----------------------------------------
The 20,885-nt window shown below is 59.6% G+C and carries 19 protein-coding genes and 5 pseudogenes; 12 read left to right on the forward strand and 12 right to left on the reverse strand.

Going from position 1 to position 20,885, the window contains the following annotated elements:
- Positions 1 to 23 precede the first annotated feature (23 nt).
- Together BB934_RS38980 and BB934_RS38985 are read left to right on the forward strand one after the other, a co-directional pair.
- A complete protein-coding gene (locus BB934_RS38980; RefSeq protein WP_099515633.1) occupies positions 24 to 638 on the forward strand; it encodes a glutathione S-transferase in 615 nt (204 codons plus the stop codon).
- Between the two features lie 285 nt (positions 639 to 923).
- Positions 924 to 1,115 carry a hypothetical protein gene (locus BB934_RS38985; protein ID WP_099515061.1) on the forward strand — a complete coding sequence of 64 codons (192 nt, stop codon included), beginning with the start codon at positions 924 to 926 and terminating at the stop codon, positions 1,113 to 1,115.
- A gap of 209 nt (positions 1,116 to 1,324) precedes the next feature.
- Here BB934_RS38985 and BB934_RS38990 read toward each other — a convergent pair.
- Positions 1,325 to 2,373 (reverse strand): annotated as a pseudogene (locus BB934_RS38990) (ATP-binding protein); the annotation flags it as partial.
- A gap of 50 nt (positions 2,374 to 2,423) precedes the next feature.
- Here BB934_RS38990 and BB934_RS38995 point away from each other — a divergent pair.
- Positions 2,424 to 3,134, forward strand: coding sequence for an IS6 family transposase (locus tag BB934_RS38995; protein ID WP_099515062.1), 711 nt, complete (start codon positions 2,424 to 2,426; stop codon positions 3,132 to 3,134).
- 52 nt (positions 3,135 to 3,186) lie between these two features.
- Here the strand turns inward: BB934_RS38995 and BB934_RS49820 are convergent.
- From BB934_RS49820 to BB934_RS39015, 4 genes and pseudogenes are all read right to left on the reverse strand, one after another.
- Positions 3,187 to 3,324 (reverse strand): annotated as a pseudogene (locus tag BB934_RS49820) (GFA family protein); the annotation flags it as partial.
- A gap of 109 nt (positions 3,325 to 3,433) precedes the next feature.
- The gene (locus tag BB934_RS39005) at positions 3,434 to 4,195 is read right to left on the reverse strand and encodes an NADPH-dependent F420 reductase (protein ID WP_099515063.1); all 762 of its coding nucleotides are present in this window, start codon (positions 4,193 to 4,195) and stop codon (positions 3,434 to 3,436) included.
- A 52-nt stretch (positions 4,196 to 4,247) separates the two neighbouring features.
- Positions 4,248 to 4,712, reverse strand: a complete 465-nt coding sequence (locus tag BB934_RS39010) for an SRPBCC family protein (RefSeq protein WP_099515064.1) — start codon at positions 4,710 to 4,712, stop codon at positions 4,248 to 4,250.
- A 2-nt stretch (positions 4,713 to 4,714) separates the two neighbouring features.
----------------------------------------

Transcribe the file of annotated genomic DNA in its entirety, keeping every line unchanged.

The 20,885-nt window shown below is 59.6% G+C and carries 19 protein-coding genes and 5 pseudogenes; 12 read left to right on the forward strand and 12 right to left on the reverse strand.

Going from position 1 to position 20,885, the window contains the following annotated elements:
- Positions 1 to 23 precede the first annotated feature (23 nt).
- Together BB934_RS38980 and BB934_RS38985 are read left to right on the forward strand one after the other, a co-directional pair.
- A complete protein-coding gene (locus BB934_RS38980; RefSeq protein WP_099515633.1) occupies positions 24 to 638 on the forward strand; it encodes a glutathione S-transferase in 615 nt (204 codons plus the stop codon).
- Between the two features lie 285 nt (positions 639 to 923).
- Positions 924 to 1,115 carry a hypothetical protein gene (locus BB934_RS38985; protein ID WP_099515061.1) on the forward strand — a complete coding sequence of 64 codons (192 nt, stop codon included), beginning with the start codon at positions 924 to 926 and terminating at the stop codon, positions 1,113 to 1,115.
- A gap of 209 nt (positions 1,116 to 1,324) precedes the next feature.
- Here BB934_RS38985 and BB934_RS38990 read toward each other — a convergent pair.
- Positions 1,325 to 2,373 (reverse strand): annotated as a pseudogene (locus BB934_RS38990) (ATP-binding protein); the annotation flags it as partial.
- A gap of 50 nt (positions 2,374 to 2,423) precedes the next feature.
- Here BB934_RS38990 and BB934_RS38995 point away from each other — a divergent pair.
- Positions 2,424 to 3,134, forward strand: coding sequence for an IS6 family transposase (locus tag BB934_RS38995; protein ID WP_099515062.1), 711 nt, complete (start codon positions 2,424 to 2,426; stop codon positions 3,132 to 3,134).
- 52 nt (positions 3,135 to 3,186) lie between these two features.
- Here the strand turns inward: BB934_RS38995 and BB934_RS49820 are convergent.
- From BB934_RS49820 to BB934_RS39015, 4 genes and pseudogenes are all read right to left on the reverse strand, one after another.
- Positions 3,187 to 3,324 (reverse strand): annotated as a pseudogene (locus tag BB934_RS49820) (GFA family protein); the annotation flags it as partial.
- A gap of 109 nt (positions 3,325 to 3,433) precedes the next feature.
- The gene (locus tag BB934_RS39005) at positions 3,434 to 4,195 is read right to left on the reverse strand and encodes an NADPH-dependent F420 reductase (protein ID WP_099515063.1); all 762 of its coding nucleotides are present in this window, start codon (positions 4,193 to 4,195) and stop codon (positions 3,434 to 3,436) included.
- A 52-nt stretch (positions 4,196 to 4,247) separates the two neighbouring features.
- Positions 4,248 to 4,712, reverse strand: a complete 465-nt coding sequence (locus tag BB934_RS39010) for an SRPBCC family protein (RefSeq protein WP_099515064.1) — start codon at positions 4,710 to 4,712, stop codon at positions 4,248 to 4,250.
- A 2-nt stretch (positions 4,713 to 4,714) separates the two neighbouring features.